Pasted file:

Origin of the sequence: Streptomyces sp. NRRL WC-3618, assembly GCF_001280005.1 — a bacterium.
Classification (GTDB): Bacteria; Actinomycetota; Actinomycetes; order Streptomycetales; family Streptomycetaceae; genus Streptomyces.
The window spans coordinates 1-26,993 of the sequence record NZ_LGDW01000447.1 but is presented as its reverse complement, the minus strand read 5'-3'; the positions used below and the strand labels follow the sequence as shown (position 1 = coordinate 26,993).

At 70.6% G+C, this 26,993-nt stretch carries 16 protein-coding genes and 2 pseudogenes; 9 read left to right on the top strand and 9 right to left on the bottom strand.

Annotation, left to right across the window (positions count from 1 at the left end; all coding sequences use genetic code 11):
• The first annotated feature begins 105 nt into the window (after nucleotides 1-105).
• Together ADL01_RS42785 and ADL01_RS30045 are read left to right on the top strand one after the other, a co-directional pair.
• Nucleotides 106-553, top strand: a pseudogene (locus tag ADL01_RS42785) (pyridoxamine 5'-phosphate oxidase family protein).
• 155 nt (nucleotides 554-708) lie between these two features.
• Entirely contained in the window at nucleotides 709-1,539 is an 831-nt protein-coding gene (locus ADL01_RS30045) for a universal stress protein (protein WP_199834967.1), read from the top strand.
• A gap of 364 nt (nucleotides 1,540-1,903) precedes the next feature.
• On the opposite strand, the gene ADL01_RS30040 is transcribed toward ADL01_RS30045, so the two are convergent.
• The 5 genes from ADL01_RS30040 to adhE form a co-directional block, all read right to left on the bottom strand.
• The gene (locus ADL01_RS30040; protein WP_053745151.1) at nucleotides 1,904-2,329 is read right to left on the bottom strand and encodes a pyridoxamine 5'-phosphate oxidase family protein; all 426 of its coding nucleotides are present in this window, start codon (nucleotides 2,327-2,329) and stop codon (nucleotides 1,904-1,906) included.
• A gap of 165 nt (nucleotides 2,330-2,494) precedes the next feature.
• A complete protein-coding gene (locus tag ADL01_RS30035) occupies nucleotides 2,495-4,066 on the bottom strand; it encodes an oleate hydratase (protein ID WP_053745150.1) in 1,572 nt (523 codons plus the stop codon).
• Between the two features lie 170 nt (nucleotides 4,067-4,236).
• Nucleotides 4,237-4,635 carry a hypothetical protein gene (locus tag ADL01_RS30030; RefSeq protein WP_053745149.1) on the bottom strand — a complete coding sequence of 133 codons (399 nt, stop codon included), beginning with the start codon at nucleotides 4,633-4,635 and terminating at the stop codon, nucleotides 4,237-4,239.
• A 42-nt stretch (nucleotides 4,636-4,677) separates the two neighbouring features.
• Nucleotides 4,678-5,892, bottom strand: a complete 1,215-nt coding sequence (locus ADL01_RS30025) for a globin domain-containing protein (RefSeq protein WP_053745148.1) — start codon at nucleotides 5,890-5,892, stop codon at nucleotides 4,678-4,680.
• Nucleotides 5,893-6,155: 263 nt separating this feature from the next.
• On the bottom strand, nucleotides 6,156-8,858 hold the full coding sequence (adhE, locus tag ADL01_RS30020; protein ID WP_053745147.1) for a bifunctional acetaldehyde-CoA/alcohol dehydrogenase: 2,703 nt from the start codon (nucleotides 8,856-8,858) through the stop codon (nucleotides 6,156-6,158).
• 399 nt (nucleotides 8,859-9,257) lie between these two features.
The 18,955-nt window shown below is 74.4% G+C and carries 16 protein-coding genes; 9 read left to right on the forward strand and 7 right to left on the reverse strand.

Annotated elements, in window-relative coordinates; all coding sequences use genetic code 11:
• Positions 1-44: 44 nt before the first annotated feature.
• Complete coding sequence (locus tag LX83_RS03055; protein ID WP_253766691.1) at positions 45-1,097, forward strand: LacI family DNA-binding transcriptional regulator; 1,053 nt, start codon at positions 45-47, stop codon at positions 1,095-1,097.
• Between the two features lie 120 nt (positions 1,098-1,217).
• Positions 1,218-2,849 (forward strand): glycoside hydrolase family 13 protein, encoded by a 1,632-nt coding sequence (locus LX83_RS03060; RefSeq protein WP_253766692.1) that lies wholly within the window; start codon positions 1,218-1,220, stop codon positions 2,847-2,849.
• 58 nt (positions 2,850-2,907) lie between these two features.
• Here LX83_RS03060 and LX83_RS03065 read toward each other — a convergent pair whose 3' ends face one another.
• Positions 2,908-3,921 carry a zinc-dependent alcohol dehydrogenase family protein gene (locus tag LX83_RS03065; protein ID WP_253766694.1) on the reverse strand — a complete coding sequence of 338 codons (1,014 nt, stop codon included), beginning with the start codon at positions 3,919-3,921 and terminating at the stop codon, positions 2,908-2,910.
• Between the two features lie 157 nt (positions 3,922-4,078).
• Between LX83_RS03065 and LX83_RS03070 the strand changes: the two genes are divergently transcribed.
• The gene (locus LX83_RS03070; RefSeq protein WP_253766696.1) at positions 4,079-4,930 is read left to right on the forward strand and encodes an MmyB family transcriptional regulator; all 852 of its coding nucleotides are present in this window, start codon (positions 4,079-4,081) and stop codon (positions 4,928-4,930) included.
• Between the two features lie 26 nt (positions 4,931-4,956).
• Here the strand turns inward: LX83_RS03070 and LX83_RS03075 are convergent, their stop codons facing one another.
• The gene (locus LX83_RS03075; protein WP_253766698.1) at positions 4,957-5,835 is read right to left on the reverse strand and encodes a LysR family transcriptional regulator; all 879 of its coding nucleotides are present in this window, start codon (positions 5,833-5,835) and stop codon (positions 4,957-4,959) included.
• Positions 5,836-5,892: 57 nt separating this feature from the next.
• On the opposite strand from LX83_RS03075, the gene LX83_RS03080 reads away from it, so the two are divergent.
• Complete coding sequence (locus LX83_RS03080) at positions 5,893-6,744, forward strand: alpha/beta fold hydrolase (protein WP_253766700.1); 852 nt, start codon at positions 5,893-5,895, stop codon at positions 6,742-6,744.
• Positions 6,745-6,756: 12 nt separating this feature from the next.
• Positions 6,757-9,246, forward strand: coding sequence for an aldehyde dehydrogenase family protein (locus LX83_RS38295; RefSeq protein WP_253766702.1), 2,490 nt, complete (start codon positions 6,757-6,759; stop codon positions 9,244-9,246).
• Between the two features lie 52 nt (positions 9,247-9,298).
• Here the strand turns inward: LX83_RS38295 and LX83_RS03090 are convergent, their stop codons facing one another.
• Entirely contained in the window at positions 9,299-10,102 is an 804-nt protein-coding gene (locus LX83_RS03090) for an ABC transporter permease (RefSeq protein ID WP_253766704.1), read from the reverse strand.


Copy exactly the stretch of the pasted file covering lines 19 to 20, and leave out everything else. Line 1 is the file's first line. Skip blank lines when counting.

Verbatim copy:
• A 42-nt stretch (nucleotides 4,636-4,677) separates the two neighbouring features.
• Nucleotides 4,678-5,892, bottom strand: a complete 1,215-nt coding sequence (locus ADL01_RS30025) for a globin domain-containing protein (RefSeq protein WP_053745148.1) — start codon at nucleotides 5,890-5,892, stop codon at nucleotides 4,678-4,680.